Researchers reveal the secret of why Roman concrete was so durable

Researchers reveal the secret of why Roman concrete was so durable

January 12, 2023, 22:07 PM

January 12, 2023, 22:07 PM

The ancient Romans were masters of engineering. and construction, since its aqueducts, buildings and ports have survived, in many cases, for two centuries. A team of American and European scientists have examined the concrete they used and believe they have found the key: a concrete capable of repairing itself.

Researchers have spent decades trying to unlock the secret of this ultra-durable ancient building material, especially in structures that endured particularly harsh conditionssuch as docks, culverts and dikes, or those built in seismically active places.

Until now, the solidity of Roman concrete was attributed to its relationship with the volcanic ashes of the Bay of Naples region, Italy, shipped throughout the Empire for construction purposes.

The secret ingredient: quicklime

But researchers are now focusing on the presence of another feature: small white and shiny pieces, coming from the lime, another ingredient used in the conception of concrete.

“Since I started working on the subject of Roman concrete, I have always been fascinated” by the presence of these pieces of material, MIT professor Admir Masic, co-author of the study published in the journal Science Advances. “They are not found in modern concrete, So why are there in the old one?“, he asked himself.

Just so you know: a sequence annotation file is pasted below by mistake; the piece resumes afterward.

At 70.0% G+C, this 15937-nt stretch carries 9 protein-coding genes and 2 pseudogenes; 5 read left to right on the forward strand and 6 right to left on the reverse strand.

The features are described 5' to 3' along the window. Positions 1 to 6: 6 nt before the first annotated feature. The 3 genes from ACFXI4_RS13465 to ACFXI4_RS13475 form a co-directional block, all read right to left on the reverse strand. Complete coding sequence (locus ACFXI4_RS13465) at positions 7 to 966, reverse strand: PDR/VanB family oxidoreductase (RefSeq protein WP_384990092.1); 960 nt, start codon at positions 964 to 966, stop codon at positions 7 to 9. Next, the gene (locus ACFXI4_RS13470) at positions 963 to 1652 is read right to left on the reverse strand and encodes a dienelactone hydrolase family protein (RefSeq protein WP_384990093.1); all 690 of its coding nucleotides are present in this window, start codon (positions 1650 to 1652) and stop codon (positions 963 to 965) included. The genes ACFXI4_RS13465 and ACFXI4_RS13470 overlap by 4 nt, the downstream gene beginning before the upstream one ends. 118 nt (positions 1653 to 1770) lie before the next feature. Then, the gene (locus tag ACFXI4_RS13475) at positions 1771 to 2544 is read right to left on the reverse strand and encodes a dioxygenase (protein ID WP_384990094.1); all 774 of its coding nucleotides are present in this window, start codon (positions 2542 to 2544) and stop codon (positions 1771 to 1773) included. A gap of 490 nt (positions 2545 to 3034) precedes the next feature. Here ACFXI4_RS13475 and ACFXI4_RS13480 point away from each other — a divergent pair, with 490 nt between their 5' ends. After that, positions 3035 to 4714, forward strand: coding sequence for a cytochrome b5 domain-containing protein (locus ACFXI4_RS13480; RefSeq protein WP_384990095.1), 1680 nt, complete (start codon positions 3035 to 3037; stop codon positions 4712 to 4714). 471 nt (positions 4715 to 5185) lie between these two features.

Until now, experts thought that these tiny pieces came from poor mixing or poor-quality raw materials.

But when examining advanced imaging techniques the concrete of a wall from the city of Privernum in Italy, discovered that these small white pieces come from calcium carbonate, formed at very high temperatures.

And they concluded that the lime was not –or at least not only– incorporated into the mixture with water, as was thought, but in the form of quicklime. A “hot mix” that would give concrete its amazing solidity.

When cracks appear, rainwater coming into contact with the concrete produces a saturated solution of calciumor, which then recrystallizes into calcium carbonate, allowing the cracks to be filled, the researchers concluded.

concrete capable of repair

To verify their hypothesis, scientists experimented with the same procedure on cracked walls, and the result was that after two weeks the wall was completely repaired in contact with water. With this finding they hope to be able to commercialize the new modified concrete recipe.

while ccertain modern buildings fall into ruin after a few decadesscientists hope that this discovery could help reduce the environmental and climate impact of concrete production, which generates significant amounts of greenhouse gases.

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